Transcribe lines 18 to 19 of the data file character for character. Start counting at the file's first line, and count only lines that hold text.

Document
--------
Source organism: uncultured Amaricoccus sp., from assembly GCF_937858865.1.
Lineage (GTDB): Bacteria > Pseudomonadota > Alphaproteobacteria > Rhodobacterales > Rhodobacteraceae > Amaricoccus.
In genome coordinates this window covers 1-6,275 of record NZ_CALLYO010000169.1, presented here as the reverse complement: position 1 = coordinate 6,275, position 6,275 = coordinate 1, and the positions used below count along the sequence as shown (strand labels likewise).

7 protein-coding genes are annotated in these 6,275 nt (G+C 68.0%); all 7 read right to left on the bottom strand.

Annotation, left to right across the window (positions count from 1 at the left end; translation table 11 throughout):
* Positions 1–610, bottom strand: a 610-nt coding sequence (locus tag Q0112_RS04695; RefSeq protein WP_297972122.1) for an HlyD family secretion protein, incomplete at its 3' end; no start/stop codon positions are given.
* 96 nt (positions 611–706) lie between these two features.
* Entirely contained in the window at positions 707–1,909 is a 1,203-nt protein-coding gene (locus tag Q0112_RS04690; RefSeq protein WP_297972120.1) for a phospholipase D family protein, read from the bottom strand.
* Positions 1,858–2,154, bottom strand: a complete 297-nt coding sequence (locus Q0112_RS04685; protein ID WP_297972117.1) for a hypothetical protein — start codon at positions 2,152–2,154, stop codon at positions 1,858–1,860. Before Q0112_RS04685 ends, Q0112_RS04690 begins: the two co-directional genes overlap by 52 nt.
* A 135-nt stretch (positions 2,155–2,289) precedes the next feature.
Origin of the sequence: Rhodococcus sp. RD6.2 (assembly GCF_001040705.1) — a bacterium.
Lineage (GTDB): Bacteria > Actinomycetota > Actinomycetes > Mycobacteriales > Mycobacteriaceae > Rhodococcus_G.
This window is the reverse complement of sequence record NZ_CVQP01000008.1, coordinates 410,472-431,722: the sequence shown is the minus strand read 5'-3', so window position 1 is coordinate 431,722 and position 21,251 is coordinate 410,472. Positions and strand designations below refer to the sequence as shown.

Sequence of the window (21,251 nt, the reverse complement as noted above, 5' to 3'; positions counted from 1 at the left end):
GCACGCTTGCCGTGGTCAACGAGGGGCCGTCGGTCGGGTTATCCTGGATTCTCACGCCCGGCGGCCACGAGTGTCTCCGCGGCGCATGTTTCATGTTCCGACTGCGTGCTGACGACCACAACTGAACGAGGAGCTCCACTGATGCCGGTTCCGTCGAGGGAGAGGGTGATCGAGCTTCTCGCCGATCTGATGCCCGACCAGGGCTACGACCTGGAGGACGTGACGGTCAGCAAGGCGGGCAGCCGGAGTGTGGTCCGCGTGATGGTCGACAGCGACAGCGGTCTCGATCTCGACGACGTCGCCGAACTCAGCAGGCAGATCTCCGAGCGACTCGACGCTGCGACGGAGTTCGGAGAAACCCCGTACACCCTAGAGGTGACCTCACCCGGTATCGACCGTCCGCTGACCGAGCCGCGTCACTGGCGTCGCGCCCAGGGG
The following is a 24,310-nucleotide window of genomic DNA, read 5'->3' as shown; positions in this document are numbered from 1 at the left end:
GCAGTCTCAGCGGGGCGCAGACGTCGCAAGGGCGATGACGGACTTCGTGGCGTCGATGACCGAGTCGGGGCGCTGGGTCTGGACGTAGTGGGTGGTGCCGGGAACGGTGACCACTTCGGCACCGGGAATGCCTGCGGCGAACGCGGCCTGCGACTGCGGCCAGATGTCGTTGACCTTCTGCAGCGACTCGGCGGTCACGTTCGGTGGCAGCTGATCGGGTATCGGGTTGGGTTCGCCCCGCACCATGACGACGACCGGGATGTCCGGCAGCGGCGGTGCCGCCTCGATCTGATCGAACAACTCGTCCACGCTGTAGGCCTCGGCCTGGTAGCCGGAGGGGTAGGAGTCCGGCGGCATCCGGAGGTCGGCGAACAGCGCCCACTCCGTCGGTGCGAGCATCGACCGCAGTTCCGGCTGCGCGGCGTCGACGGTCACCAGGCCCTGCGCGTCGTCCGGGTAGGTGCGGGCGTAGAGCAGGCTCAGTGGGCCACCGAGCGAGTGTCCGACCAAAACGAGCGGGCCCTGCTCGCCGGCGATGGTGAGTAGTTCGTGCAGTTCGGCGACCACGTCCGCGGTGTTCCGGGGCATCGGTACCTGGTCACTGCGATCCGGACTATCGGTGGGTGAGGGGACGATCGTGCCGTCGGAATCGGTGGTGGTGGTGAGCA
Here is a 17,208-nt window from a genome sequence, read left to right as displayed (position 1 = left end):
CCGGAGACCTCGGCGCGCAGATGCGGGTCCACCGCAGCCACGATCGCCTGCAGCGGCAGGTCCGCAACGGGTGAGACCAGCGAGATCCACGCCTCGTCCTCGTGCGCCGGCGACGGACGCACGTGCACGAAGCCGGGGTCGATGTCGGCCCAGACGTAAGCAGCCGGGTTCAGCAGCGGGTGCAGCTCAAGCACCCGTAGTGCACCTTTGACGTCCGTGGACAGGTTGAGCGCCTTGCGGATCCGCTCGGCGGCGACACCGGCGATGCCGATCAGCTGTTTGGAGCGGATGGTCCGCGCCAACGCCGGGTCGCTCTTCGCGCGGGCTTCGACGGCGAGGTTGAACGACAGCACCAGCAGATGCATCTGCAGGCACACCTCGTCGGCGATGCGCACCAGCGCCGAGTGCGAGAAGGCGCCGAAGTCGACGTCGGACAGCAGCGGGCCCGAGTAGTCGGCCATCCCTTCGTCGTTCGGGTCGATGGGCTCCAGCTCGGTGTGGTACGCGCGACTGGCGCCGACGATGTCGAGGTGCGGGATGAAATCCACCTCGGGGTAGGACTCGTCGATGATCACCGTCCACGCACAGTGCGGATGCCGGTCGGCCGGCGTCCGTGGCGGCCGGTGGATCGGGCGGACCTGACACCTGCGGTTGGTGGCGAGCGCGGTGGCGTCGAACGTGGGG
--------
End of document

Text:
Here is a 17,208-nt window from a genome sequence, read left to right as displayed (position 1 = left end):
CCGGAGACCTCGGCGCGCAGATGCGGGTCCACCGCAGCCACGATCGCCTGCAGCGGCAGGTCCGCAACGGGTGAGACCAGCGAGATCCACGCCTCGTCCTCGTGCGCCGGCGACGGACGCACGTGCACGAAGCCGGGGTCGATGTCGGCCCAGACGTAAGCAGCCGGGTTCAGCAGCGGGTGCAGCTCAAGCACCCGTAGTGCACCTTTGACGTCCGTGGACAGGTTGAGCGCCTTGCGGATCCGCTCGGCGGCGACACCGGCGATGCCGATCAGCTGTTTGGAGCGGATGGTCCGCGCCAACGCCGGGTCGCTCTTCGCGCGGGCTTCGACGGCGAGGTTGAACGACAGCACCAGCAGATGCATCTGCAGGCACACCTCGTCGGCGATGCGCACCAGCGCCGAGTGCGAGAAGGCGCCGAAGTCGACGTCGGACAGCAGCGGGCCCGAGTAGTCGGCCATCCCTTCGTCGTTCGGGTCGATGGGCTCCAGCTCGGTGTGGTACGCGCGACTGGCGCCGACGATGTCGAGGTGCGGGATGAAATCCACCTCGGGGTAGGACTCGTCGATGATCACCGTCCACGCACAGTGCGGATGCCGGTCGGCCGGCGTCCGTGGCGGCCGGTGGATCGGGCGGACCTGACACCTGCGGTTGGTGGCGAGCGCGGTGGCGTCGAACGTGGGG